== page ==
In the nineteenth century, Thomas Moore was no less popular than Wordsworth with English readers. Sad to say, analogous to the legendary Atlantis, Moore’s poetry submerged under the landscape of literary teaching and study. Tarnished around such masters as Yeats and Joyce, Moore was unfavorably excluded from the spotlight of Irish study. M0ore’s poetry, in reality, was held in high esteem by his intimate contemporary, Lord Byron. However, though highly-seasoned in Romantic spirit, in no way was Moore identical with the canonical English Romanticists, not least because of his Irish identity, which had a lot to do with 19th-century Irish colonization/de-colonization history. As is often the case, Moore’s poetry centered on Irish national destiny and colonial tragedy, a fact that accounted for the title of Irish national bard accorded him. In the light of Romantic literature, this paper tackles Moore’s Irish Melodies, focusing on issues like Irish Romanticism and Irish cultural nationalism. Aside from the textual analysis, concepts of Irish cultural nationalism are brought into consideration for further critical enquiry. Hopefully this paper will help facilitate the re-consideration of century Romantic literature and the reflections on modern Irish cultural nationalism simultaneously. And thus, Erin, my country tho’ broken thou art, There’s a luster within thee, that ne’er will decay; A spirit, which beams through each suffering part, And now smiles at all pain on the Prince’s Day. --Thomas Moore “The Prince’s Day” Copyright © 2010 臺灣科技大學應用外語系.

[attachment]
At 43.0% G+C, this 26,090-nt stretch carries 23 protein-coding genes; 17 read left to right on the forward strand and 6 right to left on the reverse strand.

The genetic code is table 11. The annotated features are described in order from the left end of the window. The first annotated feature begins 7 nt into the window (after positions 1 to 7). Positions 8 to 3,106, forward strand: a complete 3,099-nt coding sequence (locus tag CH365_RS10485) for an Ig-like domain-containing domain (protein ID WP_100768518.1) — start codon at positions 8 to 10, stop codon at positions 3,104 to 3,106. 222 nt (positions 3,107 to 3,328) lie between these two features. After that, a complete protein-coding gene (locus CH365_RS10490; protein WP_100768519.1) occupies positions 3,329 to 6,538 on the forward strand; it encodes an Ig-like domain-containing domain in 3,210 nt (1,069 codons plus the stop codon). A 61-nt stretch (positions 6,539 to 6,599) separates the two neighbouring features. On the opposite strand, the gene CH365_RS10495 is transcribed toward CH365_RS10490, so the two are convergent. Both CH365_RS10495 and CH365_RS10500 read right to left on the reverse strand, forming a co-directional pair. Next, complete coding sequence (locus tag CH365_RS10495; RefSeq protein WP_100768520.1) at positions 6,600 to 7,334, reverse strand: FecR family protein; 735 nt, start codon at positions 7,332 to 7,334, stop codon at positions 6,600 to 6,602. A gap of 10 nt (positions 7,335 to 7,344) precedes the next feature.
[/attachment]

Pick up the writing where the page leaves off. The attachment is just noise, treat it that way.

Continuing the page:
|Journal||Studies in English Language and Literature|
|Publication status||Published - Feb 2010|
CitationChang, T.-C. H. (2010). Romanticism/nationalism/Ireland: On Thomas Moore’s Irish melodies. Studies in English Language and Literature, 25, 1-15.
- Thomas Moore
- Irish identity
- Romantic literature
- Irish melodies
- Cultural nationalism
- Alt. title: 浪漫/國族/愛爾蘭：論莫爾的《愛爾蘭曲調》